This plant is very toxic to humans and other domesticated animals such as sheep, cattle and horses. The death of Socrates in 399 BCE, as reported by Plato in the Phaedo, is usually attributed to poisoning with common hemlock. It’s recorded that he was sentenced to death by drinking a deadly Hemlock concoction. Hemlock flowers play an important role in attracting pollinators and are small, white and loosely clustered, blooming in June – July. A hardy plant capable of living in a variety of environments although it dislikes acidic soil and deep shade
Overview: Hemlock is a Biennial growing to 2m in height, USDA hardiness zone 4 – 8. Stems are smooth, green and hollow, usually spotted or streaked with red or purple on the lower half . The species is hermaphrodite and flowers appear in early – mid summer. Prefers full sun and tolerates most soil types.
|A section of our forest garden including productive plants, biomass plants, plants for fertility and plants for beneficial insects, including Hemlock|
Beneficial Organisms Attracted: The nectar of the flowers attracts a wide variety of flies, aphids, beetles, sawflies, and parasitoid wasps. This is a large group of insects with many different families. Most parasitic wasps are tiny, black, and less than an eighth of an inch long, and as such are frequently overlooked. These wasps do not sting. Parasitic wasps attack aphids, many types of caterpillars, cicadas, lace bugs, scale insects, whiteflies, sawfly larvae, ants, leafminers, and insect pupae. They also attack the eggs of insects such as codling moths, tomato hornworms, cabbage loopers, imported cabbage worms, and European corn borer and so play a vital role in natural pest control.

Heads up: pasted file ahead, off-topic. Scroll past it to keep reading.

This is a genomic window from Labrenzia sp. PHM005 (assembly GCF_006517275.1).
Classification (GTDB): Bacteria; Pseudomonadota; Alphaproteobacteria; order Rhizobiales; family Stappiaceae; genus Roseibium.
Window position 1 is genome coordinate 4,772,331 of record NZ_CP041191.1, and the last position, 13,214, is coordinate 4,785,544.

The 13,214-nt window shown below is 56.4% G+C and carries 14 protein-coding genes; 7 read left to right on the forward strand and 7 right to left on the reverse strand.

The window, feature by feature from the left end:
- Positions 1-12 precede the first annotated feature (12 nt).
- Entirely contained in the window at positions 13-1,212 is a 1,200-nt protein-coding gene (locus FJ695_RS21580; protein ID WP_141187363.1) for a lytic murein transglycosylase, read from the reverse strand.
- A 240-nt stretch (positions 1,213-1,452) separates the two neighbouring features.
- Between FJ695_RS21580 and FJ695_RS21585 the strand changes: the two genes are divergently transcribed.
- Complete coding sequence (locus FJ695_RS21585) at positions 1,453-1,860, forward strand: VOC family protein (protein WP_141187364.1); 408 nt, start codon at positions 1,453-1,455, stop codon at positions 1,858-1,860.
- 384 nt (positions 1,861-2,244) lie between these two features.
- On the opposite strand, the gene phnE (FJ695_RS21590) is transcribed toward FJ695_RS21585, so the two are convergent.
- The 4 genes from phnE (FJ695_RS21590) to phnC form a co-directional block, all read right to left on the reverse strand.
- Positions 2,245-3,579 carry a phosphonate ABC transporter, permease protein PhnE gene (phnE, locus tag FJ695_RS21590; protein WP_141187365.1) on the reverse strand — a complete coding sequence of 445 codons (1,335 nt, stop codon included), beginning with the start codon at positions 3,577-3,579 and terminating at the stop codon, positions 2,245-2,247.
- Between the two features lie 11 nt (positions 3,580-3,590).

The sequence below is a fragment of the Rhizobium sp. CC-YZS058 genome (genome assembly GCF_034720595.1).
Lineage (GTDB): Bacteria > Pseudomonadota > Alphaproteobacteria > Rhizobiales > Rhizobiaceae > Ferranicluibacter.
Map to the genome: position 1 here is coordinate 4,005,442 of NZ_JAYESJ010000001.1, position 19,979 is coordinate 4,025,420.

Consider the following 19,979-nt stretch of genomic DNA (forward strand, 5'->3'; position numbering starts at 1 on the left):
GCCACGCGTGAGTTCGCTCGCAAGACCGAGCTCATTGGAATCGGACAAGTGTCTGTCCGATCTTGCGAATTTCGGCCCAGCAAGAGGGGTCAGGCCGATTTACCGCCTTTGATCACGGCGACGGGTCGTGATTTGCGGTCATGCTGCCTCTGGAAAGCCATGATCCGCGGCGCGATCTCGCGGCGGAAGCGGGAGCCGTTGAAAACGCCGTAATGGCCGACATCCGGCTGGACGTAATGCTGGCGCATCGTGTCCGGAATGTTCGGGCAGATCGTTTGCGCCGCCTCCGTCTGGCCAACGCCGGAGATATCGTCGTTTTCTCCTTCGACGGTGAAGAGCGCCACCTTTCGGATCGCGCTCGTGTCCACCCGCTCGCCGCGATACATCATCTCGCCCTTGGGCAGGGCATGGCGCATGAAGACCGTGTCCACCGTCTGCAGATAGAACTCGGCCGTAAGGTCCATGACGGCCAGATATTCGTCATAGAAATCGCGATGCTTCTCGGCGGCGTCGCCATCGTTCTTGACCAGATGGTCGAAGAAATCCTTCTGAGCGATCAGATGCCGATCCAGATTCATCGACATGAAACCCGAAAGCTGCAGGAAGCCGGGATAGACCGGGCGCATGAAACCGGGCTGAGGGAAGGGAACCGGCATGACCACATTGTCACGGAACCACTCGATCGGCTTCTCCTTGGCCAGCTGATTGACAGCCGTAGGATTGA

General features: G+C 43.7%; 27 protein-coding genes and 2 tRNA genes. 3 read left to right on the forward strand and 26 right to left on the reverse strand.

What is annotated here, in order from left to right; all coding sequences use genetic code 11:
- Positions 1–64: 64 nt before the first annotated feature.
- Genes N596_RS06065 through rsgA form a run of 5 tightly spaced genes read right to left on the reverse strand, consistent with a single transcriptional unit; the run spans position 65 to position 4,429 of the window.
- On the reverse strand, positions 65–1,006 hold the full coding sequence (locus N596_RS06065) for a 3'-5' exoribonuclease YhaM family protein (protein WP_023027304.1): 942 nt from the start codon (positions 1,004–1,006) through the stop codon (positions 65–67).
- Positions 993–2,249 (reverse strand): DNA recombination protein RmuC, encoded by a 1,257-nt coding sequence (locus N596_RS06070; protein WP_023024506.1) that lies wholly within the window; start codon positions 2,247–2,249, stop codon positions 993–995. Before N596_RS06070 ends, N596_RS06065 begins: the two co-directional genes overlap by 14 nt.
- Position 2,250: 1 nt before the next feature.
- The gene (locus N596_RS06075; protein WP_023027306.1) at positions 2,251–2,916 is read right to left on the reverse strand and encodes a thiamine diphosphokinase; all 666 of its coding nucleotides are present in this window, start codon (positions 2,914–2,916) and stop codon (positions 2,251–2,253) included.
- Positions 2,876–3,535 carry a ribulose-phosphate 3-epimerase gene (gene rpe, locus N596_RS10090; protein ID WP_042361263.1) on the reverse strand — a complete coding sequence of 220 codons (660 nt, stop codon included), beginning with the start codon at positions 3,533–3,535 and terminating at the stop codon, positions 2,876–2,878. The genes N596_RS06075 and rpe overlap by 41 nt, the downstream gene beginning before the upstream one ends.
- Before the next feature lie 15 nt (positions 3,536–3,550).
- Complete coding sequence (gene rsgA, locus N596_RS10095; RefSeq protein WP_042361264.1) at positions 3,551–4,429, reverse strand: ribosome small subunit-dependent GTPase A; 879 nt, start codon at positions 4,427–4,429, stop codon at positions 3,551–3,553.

Lovage – Levisticum officinale
Lovage as a kitchen herb isn’t up there generally, but here in Bulgaria it is frequently used to flavour soups and stews, and also goes wonderfully well with fish. An easily grown plant, it prefers a rich moist but well-drained soil in a sunny position although it does tolerate partial shade and can therefore be incorporated into layers of a forest garden design as understory ground cover. Bright yellow flowers bloom in July – August and attract a lot of interest among the Borg community.
Overview: Lovage is a Perennial growing to 1.8m in height, USDA hardiness zone 5 – 9. The species is hermaphrodite and flowers appear in early – mid summer, attracting a lot of attention in the insect world. Can tolerate most soil types and has rhizomatous roots, with underground stems sending roots and shoots along their length.
Beneficial Organisms Attracted: Lovage flowers attract beneficial pest predators such as parasitic wasps and lacewings, ladybugs, numerous other flies and bees, especially honey bees. Tachinid flies love Lovage blooms, and all tachinid flies are parasitoids in their larval stage assisting with pest control. They will often visit flowers to feed too, and thus serve as pollinating agents to the garden. Butterflies are also very attracted to Lovage flowers, and hoverflies turn up in significant numbers
Disclaimer: To the best of our knowledge all the information contained in our pages is accurate, however we cannot accept responsibility for any adverse affects that any person or animal may suffer as a result of information used in these pages. Please take time to identify and research a plant thoroughly before using.
We are offering seeds from 7 different species of plants that attract beneficial organisms in our Perennial Plants for Beneficial Insects multi pack. These plants can be used to fill spaces between fruit trees on sunny edges attracting beneficial insects such as pollinators and pest predators.
Here are a few more of our favourite plants to attract Borgs: